Gonzalez’s seat is also up for election this year, however, and that creates a unique opportunity since she is running for re-election and is expected to win handily (having taken well over 60% of the votes in the primary). If she were to resign her Council seat and take over as acting Mayor, her vacant seat would be filled until November 28th by an appointed person, and then it would be filled on November 29th by the winner of the election – presumably her. It’s terribly convenient: just as Gonzalez’s term as acting Mayor concludes, she would immediately retake her Council seat. There are risks for her in this plan; she would need to run a campaign while serving as acting Mayor, and she could lose the election and end up unemployed if her performance as acting Mayor sours the voters toward her. It’s also possible that Gonzalez may not want to give up her role in crafting the 2018 budget (though as acting Mayor she would have an equally powerful one). But if it all worked out, this would minimize the chaos for city government through the rest of 2017. Gonzalez flirted with the idea of running for Mayor earlier this year when Murray announced he was not running for re-election, so the idea of trying out the position might have extra appeal for her.

It’s always dangerous to handicap Seattle politics, but I would bet that behind the scenes Harrell is trying to line up this very scenario: he declines to serve as acting Mayor, he and his colleagues vote for Gonzalez to take the job, and at the end of November either Durkan or Moon is sworn in as Mayor and Gonzalez slots back into her Council job.

One way or another, the Council will be voting in a few weeks to appoint someone to the open Council seat replacing whomever became acting Mayor. An interesting sideshow will be watching who they choose to appoint for a very short stint in the middle of the budget development process. My money is on Nick Licata, a former Council member (and former Budget chair) who will hit the ground running and is respected by all and beloved by the far-left contingent on the Council. And if Harrell does take the acting Mayor job, not only will the Council appoint a Council member for a longer tenure, but they will also need to choose a new Council President from among themselves — and there is no obvious choice.

We’ll know much more in the next five days, after Harrell makes his decision and other Council members signal their intentions. Earlier today, Harrell issued a statement on Murray’s resignation, but gave no hint as to whether he will accept the acting Mayor position:

“First and foremost, my heart goes out to survivors and their families who have been affected by sexual abuse and the re-traumatization these allegations have caused. These accusations are unspeakable and require the utmost attention from our legal and social service system no matter how long ago they might have occurred.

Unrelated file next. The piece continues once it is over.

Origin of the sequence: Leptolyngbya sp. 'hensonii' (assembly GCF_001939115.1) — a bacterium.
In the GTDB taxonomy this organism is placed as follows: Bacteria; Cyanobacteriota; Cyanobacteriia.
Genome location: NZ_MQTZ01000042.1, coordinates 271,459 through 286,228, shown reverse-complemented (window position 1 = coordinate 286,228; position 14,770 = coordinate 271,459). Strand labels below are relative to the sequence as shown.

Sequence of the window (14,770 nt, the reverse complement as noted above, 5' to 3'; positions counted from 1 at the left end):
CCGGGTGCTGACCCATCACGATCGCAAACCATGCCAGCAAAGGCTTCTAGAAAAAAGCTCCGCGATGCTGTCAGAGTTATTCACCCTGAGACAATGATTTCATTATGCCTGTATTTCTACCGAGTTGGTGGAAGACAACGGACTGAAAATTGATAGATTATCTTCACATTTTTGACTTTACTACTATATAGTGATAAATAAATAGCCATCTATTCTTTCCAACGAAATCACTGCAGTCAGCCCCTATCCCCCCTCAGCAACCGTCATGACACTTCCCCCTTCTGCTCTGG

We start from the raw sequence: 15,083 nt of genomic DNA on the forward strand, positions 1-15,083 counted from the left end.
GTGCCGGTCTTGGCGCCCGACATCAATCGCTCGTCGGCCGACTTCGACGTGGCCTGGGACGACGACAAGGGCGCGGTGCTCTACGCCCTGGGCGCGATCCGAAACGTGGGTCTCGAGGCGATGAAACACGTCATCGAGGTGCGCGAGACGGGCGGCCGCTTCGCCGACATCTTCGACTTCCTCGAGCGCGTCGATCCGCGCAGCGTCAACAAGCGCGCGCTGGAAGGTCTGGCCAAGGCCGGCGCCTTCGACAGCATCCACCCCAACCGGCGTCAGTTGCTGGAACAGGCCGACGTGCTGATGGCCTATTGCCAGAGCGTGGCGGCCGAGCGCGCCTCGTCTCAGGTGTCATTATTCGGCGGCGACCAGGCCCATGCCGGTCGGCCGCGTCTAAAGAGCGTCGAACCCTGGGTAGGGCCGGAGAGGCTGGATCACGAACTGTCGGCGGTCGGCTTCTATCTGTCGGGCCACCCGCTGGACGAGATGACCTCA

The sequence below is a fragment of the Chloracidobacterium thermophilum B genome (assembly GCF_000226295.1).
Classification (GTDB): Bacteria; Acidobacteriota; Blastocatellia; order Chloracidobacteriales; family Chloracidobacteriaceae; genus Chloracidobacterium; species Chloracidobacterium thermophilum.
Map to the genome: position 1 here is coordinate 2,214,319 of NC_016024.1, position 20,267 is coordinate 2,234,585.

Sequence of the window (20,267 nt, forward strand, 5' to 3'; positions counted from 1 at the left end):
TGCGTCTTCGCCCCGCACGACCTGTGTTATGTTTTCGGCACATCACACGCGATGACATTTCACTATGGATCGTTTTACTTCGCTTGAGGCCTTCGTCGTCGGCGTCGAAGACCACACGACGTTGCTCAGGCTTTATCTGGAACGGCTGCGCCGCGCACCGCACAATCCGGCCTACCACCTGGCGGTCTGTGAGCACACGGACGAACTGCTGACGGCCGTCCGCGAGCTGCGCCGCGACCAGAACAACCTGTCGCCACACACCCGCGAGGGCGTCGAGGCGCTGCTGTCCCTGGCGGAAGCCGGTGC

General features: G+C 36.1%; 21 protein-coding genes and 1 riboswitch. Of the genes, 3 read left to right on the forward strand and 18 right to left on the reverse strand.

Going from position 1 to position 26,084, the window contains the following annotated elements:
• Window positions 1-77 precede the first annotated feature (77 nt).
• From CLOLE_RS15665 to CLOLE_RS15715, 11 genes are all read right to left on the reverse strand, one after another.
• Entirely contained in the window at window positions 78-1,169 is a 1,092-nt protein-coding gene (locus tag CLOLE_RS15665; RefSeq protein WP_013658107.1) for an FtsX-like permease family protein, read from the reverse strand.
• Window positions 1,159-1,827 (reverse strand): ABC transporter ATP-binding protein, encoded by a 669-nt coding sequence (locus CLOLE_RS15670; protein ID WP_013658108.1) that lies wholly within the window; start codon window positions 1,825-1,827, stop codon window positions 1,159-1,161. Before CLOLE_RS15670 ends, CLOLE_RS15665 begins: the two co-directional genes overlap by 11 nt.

“The City must focus on governance and day-to-day business without distraction. I have a plan in place for a seamless transition in order for City operations to continue at the highest standard. Seattleites deserve a government that holds their full confidence and trust.

 “The City Charter outlines the next steps in terms of succession planning and as outlined in my memo to City Councilmembers.

 “Charter Art. XIX, § 6.B provides in part: ‘The President of the City Council shall become Mayor; provided, that said President may within five days of such vacancy decline the office of Mayor, in which event the City Council shall select one of its members to be Mayor in the manner provided for filling vacancies in other elective offices.

 “Council will have until Monday, September 18, 5:00 p.m. if a public vote is required to fill the Office of Mayor vacancy.

 “I intend to make an announcement within the five days on my intentions and will talk to my family, my colleagues on the Seattle City Council, and trusted members of our city on this decision with the understanding that the City and continuity of governance comes before all other factors.”



  1. does there have to be a mayor? They can;t force someone to take the position.

    1. This is definitely one of the holes in the City Charter. It doesn’t say what happens if a majority of the Council votes to appoint a Council member as acting Mayor, and that person “declines.” Or even if a Council member can decline. It may be that the appointed person automatically becomes acting Mayor and loses their Council seat; he or she could then resign as acting Mayor, but wouldn’t get to return to the Council. It may be that accepting a majority-vote appointment is an inherent duty of a council member, which doesn’t provide an option to decline other than to resign from the Council. Let’s hope we don’t have to go down that path and find out, beyond the investigation that the City Attorney’s office is currently doing. And let’s hope when the smoke has cleared the Council proposes some fixes to the city charter.